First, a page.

OTTAWA — Conservative MP Michelle Rempel is going after Prime Minister Justin Trudeau's feminist credentials following his recent response to an 18-year-old groping allegation that he can't remember such an incident.
"Well I'm sure Harvey Weinstein said that he couldn't recall things either," Rempel told HuffPost Canada in an interview Wednesday, referencing the disgraced Hollywood film mogul who is awaiting trial for first-degree rape and other sexual misconduct charges.
The allegation against Trudeau stems from a Creston Valley Advance editorial published in 2000 that has been re-circulating on social media in recent weeks. It quotes a 28-year-old Trudeau apologizing for being "forward" with a female reporter.
Watch: Trudeau denies claim he groped a reporter 18 years ago
"I remember that day in Creston well," Trudeau told reporters in Regina on Sunday, the first time he has publicly addressed the allegation. "I had a good day that day. I don't remember any negative interactions that day at all."
But Conservatives aren't buying the prime minister's explanation and accused the government of holding a double standard on feminist issues.
Rempel said Trudeau's words signal a consistency problem after the government wrapped itself "in a cloak of feminism."
She accused the prime minister and his Liberal MPs of "virtue-signalling" on the issue. "So it's do as I say, but not as I do," she said. With this allegation against Trudeau, Rempel said it's disappointing Liberal MPs have "refused to comment on what's right in front of them."
The Calgary Nose Hill MP said she's been in "many situations" in her career where her Conservative colleagues "have done things that I do not agree with as a feminist." She added that she's been "very vocal" in those situations both publicly and within the party.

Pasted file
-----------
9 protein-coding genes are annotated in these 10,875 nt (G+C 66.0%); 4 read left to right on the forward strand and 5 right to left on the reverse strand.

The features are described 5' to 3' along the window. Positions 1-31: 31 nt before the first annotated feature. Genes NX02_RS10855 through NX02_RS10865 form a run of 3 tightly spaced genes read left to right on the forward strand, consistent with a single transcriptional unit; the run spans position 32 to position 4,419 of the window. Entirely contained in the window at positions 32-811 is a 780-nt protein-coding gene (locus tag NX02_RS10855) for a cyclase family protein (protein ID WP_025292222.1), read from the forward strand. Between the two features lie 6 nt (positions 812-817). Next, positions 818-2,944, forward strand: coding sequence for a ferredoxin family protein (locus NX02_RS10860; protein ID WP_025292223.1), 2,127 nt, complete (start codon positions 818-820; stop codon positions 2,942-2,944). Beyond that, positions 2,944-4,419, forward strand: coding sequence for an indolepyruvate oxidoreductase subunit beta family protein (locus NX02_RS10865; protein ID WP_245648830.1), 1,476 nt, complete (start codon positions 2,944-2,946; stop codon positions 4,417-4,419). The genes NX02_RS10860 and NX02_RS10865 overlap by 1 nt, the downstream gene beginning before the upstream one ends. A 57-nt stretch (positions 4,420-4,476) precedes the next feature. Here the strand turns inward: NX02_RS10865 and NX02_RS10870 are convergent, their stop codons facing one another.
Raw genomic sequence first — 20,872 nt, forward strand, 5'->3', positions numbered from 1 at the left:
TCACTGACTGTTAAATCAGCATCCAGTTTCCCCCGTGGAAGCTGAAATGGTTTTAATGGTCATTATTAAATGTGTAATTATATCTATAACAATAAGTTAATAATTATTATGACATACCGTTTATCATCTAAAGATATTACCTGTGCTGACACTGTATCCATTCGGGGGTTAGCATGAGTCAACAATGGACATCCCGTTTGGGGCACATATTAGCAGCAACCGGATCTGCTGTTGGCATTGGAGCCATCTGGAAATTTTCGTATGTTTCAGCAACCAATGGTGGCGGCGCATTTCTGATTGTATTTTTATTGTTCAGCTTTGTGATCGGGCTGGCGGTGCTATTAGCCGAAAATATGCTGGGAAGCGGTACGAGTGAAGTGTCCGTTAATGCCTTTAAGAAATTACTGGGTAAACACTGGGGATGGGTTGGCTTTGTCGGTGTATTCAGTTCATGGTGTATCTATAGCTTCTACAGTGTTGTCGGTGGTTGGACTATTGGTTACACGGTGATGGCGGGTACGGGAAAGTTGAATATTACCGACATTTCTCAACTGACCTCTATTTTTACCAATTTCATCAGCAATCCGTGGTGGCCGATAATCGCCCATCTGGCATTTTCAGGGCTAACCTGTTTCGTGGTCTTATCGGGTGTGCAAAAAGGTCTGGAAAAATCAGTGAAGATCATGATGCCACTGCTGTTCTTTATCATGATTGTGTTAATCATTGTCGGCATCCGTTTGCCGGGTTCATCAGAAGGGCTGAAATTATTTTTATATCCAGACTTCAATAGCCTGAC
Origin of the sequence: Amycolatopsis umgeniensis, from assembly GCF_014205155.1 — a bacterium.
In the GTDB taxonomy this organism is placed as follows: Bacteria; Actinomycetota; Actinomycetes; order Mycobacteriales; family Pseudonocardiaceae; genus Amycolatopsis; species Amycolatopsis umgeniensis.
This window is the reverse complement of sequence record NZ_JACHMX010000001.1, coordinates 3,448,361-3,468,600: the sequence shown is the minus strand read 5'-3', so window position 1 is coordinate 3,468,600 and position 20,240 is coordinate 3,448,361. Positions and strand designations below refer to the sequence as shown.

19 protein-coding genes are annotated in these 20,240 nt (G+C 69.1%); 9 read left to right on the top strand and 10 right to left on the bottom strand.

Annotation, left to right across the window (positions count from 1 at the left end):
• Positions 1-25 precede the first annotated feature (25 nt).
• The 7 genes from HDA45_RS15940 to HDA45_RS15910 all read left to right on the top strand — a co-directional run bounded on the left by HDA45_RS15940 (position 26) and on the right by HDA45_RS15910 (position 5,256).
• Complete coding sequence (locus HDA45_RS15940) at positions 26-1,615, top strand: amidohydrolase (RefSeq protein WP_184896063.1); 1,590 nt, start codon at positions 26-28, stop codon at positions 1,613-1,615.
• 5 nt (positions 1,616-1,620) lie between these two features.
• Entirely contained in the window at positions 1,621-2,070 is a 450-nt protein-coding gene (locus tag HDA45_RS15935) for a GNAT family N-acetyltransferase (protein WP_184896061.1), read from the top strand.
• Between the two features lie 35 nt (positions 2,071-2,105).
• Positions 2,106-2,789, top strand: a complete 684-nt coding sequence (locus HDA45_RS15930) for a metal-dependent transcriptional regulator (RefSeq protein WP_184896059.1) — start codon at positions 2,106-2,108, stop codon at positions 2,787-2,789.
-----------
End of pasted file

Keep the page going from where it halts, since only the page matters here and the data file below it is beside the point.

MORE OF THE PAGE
"And that's how things change."
As Liberal party leader, Trudeau booted two MPs from caucus in 2014 over sexual misconduct allegations before internal probes were completed. As prime minister, he's made a concerted effort to adopt a feminist image on the international stage.
In January, when #MeToo was front-of-mind on Parliament Hill, Trudeau was asked if he recalled any instances in his past where his own actions could have been misinterpreted as misconduct.
"I don't think so. I've been very, very careful all my life to be thoughtful, to be respectful of people's space and people's headspace as well," he said at the time.
Monsef told to 'grow a pair'
The groping allegation and Trudeau's response to it has spurred debate between Tories and Liberals over each party's credibility on feminist issues.
That ignited again on Monday after The Globe and Mail published its profile of Rachael Harder, focused on the Conservative MP's definition of feminism. Harder is her party's critic for the status of women.
Liberal MPs voted against Harder's bid to become chair of the status of women committee, citing her anti-abortion values. And earlier this year, Harder told Manning Centre attendees in Ottawa that she believes the Liberals have co-opted feminism for marketing purposes.
Three Liberal cabinet ministers attacked Harder for her definition of feminism.